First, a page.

Here are some exercises you can try to strengthen your feet and core:
Stand with your body weight evenly distributed over one foot. Press the tip of your big toe into the ground, and hold for 10 seconds. This will strengthen the muscles that lift the arch of your foot. Do five sets on each foot.
Lie on your back with your knees bent, feet flat on the ground. Engage your pelvic floor muscles and hold for 10 seconds, while breathing steadily. To make the move more advanced, lift one heel or foot, tip your knee out slightly, or slide one leg out on the floor straight in front of you at the same time.
Balance on one leg, knee slightly bent, big toe pressing into the ground. Lift your pelvic floor, engage your glutes, and hold for 10 seconds. Repeat 5 times on each side. Next, try some variations: While balancing on one leg, squat down five times on each side. Or, bend down and touch the ground with your opposite hand.
“You may also want to see a physical therapist who can recommend exercises to strengthen the arches of your feet and tendons and muscles around your joints in order to support your feet and ankles,” adds Fuchs.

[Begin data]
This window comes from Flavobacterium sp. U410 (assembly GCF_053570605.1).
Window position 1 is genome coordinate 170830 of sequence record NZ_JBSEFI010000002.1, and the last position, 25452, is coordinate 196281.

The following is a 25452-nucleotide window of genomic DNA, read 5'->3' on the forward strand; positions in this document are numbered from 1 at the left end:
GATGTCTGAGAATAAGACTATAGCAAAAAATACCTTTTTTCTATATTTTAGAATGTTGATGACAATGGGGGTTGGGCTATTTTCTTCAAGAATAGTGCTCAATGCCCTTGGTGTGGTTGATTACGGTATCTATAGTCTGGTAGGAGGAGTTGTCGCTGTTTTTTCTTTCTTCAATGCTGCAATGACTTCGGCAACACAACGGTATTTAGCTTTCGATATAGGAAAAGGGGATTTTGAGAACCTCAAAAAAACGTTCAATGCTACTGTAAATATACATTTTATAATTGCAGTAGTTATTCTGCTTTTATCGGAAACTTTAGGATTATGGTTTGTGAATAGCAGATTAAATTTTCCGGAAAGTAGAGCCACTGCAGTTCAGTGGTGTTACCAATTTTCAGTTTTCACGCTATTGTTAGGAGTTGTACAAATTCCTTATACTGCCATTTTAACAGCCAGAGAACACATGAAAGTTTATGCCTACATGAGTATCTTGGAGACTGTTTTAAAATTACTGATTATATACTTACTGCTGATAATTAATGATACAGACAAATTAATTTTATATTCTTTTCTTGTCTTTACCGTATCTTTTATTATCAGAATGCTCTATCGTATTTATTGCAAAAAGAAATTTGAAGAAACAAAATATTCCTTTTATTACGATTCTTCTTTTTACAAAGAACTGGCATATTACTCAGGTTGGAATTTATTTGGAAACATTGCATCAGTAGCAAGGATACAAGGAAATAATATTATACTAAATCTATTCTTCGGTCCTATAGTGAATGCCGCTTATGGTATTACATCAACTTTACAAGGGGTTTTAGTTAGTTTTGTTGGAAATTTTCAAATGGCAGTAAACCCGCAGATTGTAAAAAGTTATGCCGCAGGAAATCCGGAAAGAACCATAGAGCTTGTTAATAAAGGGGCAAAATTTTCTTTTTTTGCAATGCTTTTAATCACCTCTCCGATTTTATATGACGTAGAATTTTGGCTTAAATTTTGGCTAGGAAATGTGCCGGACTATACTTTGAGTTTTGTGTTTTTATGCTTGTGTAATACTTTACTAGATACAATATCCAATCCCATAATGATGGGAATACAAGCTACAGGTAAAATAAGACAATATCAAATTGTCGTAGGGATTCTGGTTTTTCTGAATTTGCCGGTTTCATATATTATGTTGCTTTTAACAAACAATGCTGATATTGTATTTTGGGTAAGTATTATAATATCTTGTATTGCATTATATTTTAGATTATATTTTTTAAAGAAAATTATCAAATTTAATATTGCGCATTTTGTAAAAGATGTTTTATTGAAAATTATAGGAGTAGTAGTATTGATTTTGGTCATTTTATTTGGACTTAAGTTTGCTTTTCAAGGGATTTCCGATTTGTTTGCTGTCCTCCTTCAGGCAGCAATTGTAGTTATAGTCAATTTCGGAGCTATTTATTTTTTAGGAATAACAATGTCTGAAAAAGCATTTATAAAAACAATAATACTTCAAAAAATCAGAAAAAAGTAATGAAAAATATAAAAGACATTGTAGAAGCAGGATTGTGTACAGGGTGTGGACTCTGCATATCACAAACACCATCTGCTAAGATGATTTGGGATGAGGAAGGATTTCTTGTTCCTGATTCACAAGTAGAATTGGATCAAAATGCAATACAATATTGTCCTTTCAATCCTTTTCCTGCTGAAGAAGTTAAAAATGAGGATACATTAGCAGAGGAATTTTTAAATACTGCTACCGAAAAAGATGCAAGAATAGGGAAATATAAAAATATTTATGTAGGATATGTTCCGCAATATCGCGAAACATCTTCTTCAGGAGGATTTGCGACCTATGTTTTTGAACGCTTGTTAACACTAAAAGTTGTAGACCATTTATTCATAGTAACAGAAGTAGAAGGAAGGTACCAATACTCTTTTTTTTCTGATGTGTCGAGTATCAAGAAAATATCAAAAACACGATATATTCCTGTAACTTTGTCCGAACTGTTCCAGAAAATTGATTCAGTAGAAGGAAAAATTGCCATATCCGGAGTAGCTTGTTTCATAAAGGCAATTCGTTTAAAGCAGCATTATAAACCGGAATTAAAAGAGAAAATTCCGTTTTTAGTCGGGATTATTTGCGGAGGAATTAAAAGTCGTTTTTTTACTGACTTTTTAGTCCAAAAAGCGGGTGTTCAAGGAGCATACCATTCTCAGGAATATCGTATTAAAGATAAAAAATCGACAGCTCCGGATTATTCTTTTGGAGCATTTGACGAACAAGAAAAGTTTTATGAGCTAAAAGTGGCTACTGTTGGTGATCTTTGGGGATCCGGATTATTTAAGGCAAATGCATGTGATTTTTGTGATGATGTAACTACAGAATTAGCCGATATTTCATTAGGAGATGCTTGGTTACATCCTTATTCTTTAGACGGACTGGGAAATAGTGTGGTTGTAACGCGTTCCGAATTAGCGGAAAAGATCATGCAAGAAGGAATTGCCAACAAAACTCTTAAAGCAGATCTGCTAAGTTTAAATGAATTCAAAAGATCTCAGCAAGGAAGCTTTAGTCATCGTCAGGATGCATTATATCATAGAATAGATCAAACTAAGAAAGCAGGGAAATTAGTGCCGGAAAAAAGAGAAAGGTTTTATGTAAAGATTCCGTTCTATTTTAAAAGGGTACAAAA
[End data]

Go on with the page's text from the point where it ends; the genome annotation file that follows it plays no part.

At the end of the day, do a few simple stretches to relieve foot tension and reverse the damage of high heels. Splichal recommends standing on a golf ball for five minutes to release the bottom of your feet, followed by a two-minute runner’s stretch (lunge) on each side to lengthen your calf muscles. Then do a hurdler’s stretch for a couple of minutes on each side to target your hip flexors.
Brenner’s tootsie-recovery toolbox includes picking a towel up off the ground by scrunching your toes to restore mobility, writing the alphabet with your foot to loosen up the ankle, and standing with your toe against the wall for a deep calf stretch.
At the first sign of pain, take a sabbatical from your stilettos and opt for supportive shoes instead. Soak your feet daily in Epsom salts, apply ice packs, and indulge in a light massage. If you’re feeling better after two weeks, slowly wean yourself back to occasional heel use. And if you’re still not back on your feet after all that? See a doctor.